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Axelrod Sheds Light on Obama’s Supreme Court Nominating Process

White House Senior Advisor David Axelrod describes the interview process that led President Obama to chose federal appeals judge Sonia Sotomayor for the Supreme Court, and why the president is confident that she is the best person for the job.

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  • JUDY WOODRUFF:

    White House senior adviser David Axelrod joins me now from the press briefing room to discuss the president's court pick.

    David Axelrod, walk us through the president's decision-making process. How did Judge Sotomayor come to the president's attention? What was the winnowing process like?

    DAVID AXELROD, Senior Adviser to President Obama: Well, first of all, the president started with some principles that he's held for a long time. As you know, he spent much of his life studying the court, thinking about the court.

    And he had some very strong ideas about what he wanted in a justice. He wanted somebody who had excellence in the law, broad experience in the law. He wanted someone who shared his views on judging and how a judge should deal with cases and process cases and what the appropriate role of a judge is.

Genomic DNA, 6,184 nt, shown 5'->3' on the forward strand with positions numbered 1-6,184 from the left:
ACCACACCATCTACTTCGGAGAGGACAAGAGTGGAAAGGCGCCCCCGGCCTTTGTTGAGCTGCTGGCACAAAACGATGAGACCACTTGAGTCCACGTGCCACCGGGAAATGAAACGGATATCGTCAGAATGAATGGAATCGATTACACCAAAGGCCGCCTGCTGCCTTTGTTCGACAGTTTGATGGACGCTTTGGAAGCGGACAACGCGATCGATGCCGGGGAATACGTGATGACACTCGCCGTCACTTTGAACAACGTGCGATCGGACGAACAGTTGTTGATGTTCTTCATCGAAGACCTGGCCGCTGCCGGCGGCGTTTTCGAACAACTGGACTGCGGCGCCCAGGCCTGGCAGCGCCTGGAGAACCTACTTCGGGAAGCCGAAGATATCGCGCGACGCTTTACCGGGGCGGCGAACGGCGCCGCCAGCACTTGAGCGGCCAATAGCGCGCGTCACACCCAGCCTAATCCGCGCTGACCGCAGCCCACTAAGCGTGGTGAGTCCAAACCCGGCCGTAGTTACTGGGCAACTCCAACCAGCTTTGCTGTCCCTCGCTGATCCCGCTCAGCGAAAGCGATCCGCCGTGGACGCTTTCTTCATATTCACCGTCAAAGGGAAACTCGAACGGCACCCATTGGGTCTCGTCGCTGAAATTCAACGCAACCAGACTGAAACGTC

And he wanted someone who brought some real-life experience to the court, someone who understood what it was like to struggle, someone who understood the way the law impacts on people in their daily lives.

    And when you applied those three standards, Judge Sotomayor came to the forefront quickly, although there were many other good — more than good, stellar candidates he considered. And in the last week, he's held a series of interviews. He's mulled this over, prayed over it.

    This weekend, he spent quite a bit of time reflecting on it. And then last night at about 8 o'clock, he made the decision.